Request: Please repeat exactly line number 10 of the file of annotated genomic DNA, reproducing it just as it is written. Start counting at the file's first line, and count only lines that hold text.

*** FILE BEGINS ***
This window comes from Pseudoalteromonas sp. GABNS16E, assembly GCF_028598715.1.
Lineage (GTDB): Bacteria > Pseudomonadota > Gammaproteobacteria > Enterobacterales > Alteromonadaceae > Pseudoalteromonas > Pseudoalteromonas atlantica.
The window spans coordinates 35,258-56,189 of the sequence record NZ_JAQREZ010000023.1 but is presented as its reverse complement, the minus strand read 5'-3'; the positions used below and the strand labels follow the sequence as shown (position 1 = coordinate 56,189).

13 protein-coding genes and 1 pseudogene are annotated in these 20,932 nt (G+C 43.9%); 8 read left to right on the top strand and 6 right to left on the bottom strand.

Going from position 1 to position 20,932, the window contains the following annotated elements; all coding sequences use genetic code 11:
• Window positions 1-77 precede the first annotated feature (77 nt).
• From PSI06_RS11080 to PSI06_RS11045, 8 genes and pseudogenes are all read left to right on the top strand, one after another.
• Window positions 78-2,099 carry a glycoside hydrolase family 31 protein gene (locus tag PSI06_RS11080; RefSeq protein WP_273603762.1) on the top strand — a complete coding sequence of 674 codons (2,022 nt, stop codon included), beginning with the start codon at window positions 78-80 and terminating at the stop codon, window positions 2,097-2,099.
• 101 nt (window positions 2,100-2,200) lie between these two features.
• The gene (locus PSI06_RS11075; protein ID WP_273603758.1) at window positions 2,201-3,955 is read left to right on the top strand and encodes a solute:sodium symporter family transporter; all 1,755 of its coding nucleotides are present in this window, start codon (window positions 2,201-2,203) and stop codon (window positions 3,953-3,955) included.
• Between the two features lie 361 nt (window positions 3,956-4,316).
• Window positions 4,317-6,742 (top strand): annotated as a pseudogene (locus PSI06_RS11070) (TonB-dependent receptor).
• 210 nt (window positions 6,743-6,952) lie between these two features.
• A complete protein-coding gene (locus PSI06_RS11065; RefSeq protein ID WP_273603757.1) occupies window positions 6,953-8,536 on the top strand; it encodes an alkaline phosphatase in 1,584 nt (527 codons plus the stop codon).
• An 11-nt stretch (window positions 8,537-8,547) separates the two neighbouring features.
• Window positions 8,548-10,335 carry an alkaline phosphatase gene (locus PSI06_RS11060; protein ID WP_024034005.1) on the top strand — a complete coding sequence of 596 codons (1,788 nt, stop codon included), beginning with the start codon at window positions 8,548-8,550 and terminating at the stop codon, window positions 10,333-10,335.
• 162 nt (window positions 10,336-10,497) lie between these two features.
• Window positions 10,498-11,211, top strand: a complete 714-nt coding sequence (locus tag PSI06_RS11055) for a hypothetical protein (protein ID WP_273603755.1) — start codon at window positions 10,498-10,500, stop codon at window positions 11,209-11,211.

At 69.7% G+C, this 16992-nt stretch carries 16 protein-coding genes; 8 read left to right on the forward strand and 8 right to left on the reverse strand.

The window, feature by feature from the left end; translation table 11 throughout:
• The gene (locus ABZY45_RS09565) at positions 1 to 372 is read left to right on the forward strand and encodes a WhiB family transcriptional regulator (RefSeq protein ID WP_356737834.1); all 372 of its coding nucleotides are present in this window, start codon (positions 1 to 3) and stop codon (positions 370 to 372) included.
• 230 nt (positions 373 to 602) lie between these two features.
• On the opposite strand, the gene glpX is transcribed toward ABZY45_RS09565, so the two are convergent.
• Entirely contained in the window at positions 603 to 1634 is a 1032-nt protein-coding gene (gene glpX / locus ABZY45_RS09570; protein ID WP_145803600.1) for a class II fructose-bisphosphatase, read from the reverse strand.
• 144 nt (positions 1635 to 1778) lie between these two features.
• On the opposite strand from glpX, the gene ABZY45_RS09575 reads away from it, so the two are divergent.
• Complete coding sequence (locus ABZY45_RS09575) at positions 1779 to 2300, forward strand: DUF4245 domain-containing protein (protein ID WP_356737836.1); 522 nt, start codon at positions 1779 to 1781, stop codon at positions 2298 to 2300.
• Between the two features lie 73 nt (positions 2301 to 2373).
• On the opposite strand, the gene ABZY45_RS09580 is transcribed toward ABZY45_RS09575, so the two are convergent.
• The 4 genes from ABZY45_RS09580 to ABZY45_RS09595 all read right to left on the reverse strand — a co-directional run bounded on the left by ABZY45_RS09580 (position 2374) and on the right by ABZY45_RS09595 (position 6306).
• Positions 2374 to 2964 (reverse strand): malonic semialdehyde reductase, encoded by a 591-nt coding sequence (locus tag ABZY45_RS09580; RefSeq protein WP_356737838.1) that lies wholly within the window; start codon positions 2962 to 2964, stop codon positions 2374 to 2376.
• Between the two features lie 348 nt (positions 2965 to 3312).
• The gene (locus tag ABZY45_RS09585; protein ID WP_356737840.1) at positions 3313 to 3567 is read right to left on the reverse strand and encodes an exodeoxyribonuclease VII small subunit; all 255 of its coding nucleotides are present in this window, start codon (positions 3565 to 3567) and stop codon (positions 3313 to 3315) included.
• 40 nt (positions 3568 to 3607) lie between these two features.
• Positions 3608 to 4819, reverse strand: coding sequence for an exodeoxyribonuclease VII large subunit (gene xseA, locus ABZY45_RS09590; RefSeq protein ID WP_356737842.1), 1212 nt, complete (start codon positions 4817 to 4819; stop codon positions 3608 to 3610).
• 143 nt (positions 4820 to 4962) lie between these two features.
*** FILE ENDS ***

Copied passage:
• The gene (locus PSI06_RS11075; protein ID WP_273603758.1) at window positions 2,201-3,955 is read left to right on the top strand and encodes a solute:sodium symporter family transporter; all 1,755 of its coding nucleotides are present in this window, start codon (window positions 2,201-2,203) and stop codon (window positions 3,953-3,955) included.